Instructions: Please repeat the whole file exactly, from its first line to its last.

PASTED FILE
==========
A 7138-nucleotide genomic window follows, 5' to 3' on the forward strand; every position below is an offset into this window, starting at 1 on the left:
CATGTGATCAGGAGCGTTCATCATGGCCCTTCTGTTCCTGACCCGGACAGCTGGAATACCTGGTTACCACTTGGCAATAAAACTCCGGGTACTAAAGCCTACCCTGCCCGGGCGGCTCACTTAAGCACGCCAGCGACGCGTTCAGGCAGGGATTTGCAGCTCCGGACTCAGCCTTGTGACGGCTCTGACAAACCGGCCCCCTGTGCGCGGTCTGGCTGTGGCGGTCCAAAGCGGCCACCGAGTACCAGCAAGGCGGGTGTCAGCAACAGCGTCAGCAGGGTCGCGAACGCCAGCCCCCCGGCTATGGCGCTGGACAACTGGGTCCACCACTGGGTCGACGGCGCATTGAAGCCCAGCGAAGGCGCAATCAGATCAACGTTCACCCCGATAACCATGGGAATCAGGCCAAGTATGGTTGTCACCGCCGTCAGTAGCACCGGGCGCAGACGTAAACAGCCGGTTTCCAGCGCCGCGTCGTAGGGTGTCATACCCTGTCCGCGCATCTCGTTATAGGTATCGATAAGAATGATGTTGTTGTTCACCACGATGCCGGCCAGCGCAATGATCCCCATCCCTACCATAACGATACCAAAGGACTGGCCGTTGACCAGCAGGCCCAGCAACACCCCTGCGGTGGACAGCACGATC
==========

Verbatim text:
A 7138-nucleotide genomic window follows, 5' to 3' on the forward strand; every position below is an offset into this window, starting at 1 on the left:
CATGTGATCAGGAGCGTTCATCATGGCCCTTCTGTTCCTGACCCGGACAGCTGGAATACCTGGTTACCACTTGGCAATAAAACTCCGGGTACTAAAGCCTACCCTGCCCGGGCGGCTCACTTAAGCACGCCAGCGACGCGTTCAGGCAGGGATTTGCAGCTCCGGACTCAGCCTTGTGACGGCTCTGACAAACCGGCCCCCTGTGCGCGGTCTGGCTGTGGCGGTCCAAAGCGGCCACCGAGTACCAGCAAGGCGGGTGTCAGCAACAGCGTCAGCAGGGTCGCGAACGCCAGCCCCCCGGCTATGGCGCTGGACAACTGGGTCCACCACTGGGTCGACGGCGCATTGAAGCCCAGCGAAGGCGCAATCAGATCAACGTTCACCCCGATAACCATGGGAATCAGGCCAAGTATGGTTGTCACCGCCGTCAGTAGCACCGGGCGCAGACGTAAACAGCCGGTTTCCAGCGCCGCGTCGTAGGGTGTCATACCCTGTCCGCGCATCTCGTTATAGGTATCGATAAGAATGATGTTGTTGTTCACCACGATGCCGGCCAGCGCAATGATCCCCATCCCTACCATAACGATACCAAAGGACTGGCCGTTGACCAGCAGGCCCAGCAACACCCCTGCGGTGGACAGCACGATC